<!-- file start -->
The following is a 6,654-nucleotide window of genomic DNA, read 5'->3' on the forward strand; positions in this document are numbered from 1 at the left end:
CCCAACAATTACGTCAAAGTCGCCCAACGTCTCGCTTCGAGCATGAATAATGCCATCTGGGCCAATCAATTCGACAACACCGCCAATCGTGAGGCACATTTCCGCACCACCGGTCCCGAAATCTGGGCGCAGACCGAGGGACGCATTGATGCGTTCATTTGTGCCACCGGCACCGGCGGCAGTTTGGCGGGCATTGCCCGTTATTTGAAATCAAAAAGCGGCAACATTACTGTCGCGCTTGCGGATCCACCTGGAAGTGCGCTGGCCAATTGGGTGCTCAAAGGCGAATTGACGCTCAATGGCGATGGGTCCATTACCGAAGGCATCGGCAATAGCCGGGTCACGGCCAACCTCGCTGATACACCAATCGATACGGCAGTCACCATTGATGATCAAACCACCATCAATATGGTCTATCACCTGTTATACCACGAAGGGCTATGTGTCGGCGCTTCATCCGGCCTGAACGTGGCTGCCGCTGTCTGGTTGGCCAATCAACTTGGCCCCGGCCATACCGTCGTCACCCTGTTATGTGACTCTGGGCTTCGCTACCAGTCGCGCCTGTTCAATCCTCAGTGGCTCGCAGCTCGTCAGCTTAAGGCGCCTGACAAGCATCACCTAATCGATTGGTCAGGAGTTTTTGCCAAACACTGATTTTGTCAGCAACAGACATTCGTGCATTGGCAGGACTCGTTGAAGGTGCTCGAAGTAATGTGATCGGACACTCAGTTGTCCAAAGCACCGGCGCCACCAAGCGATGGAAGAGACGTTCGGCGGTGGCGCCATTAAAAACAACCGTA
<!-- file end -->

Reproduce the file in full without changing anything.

The following is a 6,654-nucleotide window of genomic DNA, read 5'->3' on the forward strand; positions in this document are numbered from 1 at the left end:
CCCAACAATTACGTCAAAGTCGCCCAACGTCTCGCTTCGAGCATGAATAATGCCATCTGGGCCAATCAATTCGACAACACCGCCAATCGTGAGGCACATTTCCGCACCACCGGTCCCGAAATCTGGGCGCAGACCGAGGGACGCATTGATGCGTTCATTTGTGCCACCGGCACCGGCGGCAGTTTGGCGGGCATTGCCCGTTATTTGAAATCAAAAAGCGGCAACATTACTGTCGCGCTTGCGGATCCACCTGGAAGTGCGCTGGCCAATTGGGTGCTCAAAGGCGAATTGACGCTCAATGGCGATGGGTCCATTACCGAAGGCATCGGCAATAGCCGGGTCACGGCCAACCTCGCTGATACACCAATCGATACGGCAGTCACCATTGATGATCAAACCACCATCAATATGGTCTATCACCTGTTATACCACGAAGGGCTATGTGTCGGCGCTTCATCCGGCCTGAACGTGGCTGCCGCTGTCTGGTTGGCCAATCAACTTGGCCCCGGCCATACCGTCGTCACCCTGTTATGTGACTCTGGGCTTCGCTACCAGTCGCGCCTGTTCAATCCTCAGTGGCTCGCAGCTCGTCAGCTTAAGGCGCCTGACAAGCATCACCTAATCGATTGGTCAGGAGTTTTTGCCAAACACTGATTTTGTCAGCAACAGACATTCGTGCATTGGCAGGACTCGTTGAAGGTGCTCGAAGTAATGTGATCGGACACTCAGTTGTCCAAAGCACCGGCGCCACCAAGCGATGGAAGAGACGTTCGGCGGTGGCGCCATTAAAAACAACCGTA